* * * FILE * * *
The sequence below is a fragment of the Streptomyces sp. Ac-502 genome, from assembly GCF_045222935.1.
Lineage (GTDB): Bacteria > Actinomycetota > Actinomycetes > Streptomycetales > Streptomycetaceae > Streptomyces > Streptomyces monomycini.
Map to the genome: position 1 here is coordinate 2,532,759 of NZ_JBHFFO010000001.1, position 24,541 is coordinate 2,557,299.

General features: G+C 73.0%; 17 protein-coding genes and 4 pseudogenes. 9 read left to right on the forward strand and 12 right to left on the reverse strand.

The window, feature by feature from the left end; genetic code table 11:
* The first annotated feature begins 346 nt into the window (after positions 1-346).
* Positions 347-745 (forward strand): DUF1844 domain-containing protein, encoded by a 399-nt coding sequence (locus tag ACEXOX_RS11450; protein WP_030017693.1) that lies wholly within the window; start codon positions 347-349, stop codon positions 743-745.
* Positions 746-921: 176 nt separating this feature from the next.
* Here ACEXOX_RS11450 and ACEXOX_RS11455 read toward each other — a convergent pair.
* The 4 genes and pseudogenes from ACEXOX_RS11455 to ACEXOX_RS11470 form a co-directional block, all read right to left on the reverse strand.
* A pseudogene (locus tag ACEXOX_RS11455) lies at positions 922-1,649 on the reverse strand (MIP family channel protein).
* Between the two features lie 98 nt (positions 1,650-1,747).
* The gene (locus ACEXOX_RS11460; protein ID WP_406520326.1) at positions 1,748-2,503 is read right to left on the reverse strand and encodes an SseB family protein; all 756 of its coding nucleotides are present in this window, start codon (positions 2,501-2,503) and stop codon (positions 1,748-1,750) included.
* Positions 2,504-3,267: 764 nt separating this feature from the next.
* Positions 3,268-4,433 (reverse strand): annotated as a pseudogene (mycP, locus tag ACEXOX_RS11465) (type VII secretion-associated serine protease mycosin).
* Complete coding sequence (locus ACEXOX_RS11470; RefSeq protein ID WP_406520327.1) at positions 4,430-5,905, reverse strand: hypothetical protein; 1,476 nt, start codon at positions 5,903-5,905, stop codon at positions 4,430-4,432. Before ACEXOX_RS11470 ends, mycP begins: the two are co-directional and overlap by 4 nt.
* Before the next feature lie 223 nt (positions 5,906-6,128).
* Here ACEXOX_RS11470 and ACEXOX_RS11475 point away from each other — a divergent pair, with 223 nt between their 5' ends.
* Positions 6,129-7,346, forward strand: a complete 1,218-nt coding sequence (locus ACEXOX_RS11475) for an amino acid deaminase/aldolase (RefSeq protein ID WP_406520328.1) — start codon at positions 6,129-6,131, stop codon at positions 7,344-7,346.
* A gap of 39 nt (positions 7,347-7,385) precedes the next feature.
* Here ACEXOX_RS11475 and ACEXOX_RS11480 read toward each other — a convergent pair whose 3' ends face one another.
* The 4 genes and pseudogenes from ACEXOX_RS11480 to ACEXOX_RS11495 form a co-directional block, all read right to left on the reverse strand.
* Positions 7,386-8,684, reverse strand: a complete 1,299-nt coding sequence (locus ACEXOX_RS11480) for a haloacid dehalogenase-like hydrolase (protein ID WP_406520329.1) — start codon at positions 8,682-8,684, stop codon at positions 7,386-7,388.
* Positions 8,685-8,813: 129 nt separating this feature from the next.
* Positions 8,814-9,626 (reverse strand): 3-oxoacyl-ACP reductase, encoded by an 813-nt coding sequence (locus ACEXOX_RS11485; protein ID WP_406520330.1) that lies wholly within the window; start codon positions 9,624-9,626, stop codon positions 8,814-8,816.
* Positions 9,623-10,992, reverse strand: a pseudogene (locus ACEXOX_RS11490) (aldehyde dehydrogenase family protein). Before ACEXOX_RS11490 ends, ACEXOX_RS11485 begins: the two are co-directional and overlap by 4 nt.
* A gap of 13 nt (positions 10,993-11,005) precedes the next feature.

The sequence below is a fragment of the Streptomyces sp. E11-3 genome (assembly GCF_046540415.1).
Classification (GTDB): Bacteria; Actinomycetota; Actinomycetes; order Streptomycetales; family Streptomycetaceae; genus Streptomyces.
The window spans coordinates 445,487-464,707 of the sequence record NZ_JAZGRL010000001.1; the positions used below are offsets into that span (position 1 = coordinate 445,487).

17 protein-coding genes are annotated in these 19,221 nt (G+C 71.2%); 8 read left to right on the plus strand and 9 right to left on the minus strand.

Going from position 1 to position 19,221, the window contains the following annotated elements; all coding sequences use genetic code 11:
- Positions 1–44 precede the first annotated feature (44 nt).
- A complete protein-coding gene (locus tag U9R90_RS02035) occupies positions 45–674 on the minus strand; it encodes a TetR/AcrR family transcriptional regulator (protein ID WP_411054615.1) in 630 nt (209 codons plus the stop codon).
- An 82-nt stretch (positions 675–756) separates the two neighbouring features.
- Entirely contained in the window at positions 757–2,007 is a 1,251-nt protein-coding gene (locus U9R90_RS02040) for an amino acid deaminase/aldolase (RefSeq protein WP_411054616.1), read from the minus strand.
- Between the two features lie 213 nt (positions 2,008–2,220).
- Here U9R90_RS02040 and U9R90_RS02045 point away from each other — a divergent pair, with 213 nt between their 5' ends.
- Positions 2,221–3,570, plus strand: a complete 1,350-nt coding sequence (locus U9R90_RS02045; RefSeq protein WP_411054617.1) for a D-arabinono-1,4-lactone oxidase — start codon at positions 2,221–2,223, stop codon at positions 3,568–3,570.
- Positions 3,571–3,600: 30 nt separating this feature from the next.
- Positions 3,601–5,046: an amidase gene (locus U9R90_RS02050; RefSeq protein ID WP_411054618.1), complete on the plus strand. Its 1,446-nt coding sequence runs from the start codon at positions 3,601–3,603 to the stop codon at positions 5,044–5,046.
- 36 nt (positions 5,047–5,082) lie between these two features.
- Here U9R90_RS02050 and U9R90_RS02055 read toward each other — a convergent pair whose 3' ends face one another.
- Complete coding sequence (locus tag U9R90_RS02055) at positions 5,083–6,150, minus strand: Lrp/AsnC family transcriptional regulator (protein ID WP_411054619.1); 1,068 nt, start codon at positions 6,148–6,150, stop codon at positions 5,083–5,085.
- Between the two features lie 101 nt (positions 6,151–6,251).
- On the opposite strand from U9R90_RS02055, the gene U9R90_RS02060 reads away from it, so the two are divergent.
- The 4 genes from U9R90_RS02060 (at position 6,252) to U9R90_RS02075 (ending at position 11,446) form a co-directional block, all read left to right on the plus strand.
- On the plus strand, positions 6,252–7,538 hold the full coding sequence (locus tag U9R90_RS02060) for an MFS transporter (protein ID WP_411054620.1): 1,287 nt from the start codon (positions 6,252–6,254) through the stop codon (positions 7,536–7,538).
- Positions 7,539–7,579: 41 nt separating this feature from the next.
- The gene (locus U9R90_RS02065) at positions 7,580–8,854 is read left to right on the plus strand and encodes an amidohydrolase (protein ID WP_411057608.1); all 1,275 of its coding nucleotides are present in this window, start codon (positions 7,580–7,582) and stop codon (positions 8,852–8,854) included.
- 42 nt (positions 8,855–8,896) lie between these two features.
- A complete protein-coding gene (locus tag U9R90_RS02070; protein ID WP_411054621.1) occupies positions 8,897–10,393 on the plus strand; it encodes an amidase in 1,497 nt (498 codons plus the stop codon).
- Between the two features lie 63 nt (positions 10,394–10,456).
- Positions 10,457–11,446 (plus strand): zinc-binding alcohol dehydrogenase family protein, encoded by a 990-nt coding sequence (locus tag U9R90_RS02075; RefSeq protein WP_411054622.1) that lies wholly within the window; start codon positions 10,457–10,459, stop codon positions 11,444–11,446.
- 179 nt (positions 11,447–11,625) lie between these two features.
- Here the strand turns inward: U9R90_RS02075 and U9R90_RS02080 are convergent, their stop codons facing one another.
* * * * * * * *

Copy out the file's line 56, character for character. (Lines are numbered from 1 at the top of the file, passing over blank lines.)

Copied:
- Here the strand turns inward: U9R90_RS02075 and U9R90_RS02080 are convergent, their stop codons facing one another.